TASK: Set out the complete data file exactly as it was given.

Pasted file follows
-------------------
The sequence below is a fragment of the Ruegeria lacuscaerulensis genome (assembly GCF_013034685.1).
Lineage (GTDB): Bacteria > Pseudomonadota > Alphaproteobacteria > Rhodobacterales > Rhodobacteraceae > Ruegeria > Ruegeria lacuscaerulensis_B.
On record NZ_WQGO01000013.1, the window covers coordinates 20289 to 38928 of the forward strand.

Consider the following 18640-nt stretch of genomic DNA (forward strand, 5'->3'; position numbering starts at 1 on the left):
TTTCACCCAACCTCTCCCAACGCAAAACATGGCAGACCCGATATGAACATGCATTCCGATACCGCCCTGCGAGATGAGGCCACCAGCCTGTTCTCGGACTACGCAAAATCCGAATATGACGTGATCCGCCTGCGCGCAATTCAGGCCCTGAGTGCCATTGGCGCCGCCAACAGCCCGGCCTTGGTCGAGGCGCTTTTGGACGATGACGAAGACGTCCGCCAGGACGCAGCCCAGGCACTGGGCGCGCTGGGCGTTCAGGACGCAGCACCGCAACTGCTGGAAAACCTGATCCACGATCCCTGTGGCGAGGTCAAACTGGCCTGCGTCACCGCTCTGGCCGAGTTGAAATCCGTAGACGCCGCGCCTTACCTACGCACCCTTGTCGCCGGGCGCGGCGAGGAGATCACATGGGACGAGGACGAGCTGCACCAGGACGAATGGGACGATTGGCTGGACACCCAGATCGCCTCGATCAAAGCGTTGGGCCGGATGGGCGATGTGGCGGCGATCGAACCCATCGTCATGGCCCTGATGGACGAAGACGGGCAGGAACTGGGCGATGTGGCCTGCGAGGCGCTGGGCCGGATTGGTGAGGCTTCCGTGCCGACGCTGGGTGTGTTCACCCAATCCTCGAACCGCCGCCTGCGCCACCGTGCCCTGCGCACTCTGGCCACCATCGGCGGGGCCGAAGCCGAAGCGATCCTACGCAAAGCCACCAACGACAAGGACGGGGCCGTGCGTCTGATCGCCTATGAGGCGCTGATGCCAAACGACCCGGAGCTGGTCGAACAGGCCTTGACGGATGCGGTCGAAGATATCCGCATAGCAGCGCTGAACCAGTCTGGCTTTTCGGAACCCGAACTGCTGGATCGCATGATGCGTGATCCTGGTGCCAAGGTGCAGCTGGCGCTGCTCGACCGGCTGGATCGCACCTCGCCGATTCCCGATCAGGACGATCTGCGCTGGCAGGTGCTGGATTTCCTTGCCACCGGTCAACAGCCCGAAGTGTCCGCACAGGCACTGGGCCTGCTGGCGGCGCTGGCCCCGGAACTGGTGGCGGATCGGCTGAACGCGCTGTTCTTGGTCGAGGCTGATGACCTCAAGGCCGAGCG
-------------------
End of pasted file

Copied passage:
The sequence below is a fragment of the Ruegeria lacuscaerulensis genome (assembly GCF_013034685.1).
Lineage (GTDB): Bacteria > Pseudomonadota > Alphaproteobacteria > Rhodobacterales > Rhodobacteraceae > Ruegeria > Ruegeria lacuscaerulensis_B.
On record NZ_WQGO01000013.1, the window covers coordinates 20289 to 38928 of the forward strand.

Consider the following 18640-nt stretch of genomic DNA (forward strand, 5'->3'; position numbering starts at 1 on the left):
TTTCACCCAACCTCTCCCAACGCAAAACATGGCAGACCCGATATGAACATGCATTCCGATACCGCCCTGCGAGATGAGGCCACCAGCCTGTTCTCGGACTACGCAAAATCCGAATATGACGTGATCCGCCTGCGCGCAATTCAGGCCCTGAGTGCCATTGGCGCCGCCAACAGCCCGGCCTTGGTCGAGGCGCTTTTGGACGATGACGAAGACGTCCGCCAGGACGCAGCCCAGGCACTGGGCGCGCTGGGCGTTCAGGACGCAGCACCGCAACTGCTGGAAAACCTGATCCACGATCCCTGTGGCGAGGTCAAACTGGCCTGCGTCACCGCTCTGGCCGAGTTGAAATCCGTAGACGCCGCGCCTTACCTACGCACCCTTGTCGCCGGGCGCGGCGAGGAGATCACATGGGACGAGGACGAGCTGCACCAGGACGAATGGGACGATTGGCTGGACACCCAGATCGCCTCGATCAAAGCGTTGGGCCGGATGGGCGATGTGGCGGCGATCGAACCCATCGTCATGGCCCTGATGGACGAAGACGGGCAGGAACTGGGCGATGTGGCCTGCGAGGCGCTGGGCCGGATTGGTGAGGCTTCCGTGCCGACGCTGGGTGTGTTCACCCAATCCTCGAACCGCCGCCTGCGCCACCGTGCCCTGCGCACTCTGGCCACCATCGGCGGGGCCGAAGCCGAAGCGATCCTACGCAAAGCCACCAACGACAAGGACGGGGCCGTGCGTCTGATCGCCTATGAGGCGCTGATGCCAAACGACCCGGAGCTGGTCGAACAGGCCTTGACGGATGCGGTCGAAGATATCCGCATAGCAGCGCTGAACCAGTCTGGCTTTTCGGAACCCGAACTGCTGGATCGCATGATGCGTGATCCTGGTGCCAAGGTGCAGCTGGCGCTGCTCGACCGGCTGGATCGCACCTCGCCGATTCCCGATCAGGACGATCTGCGCTGGCAGGTGCTGGATTTCCTTGCCACCGGTCAACAGCCCGAAGTGTCCGCACAGGCACTGGGCCTGCTGGCGGCGCTGGCCCCGGAACTGGTGGCGGATCGGCTGAACGCGCTGTTCTTGGTCGAGGCTGATGACCTCAAGGCCGAGCG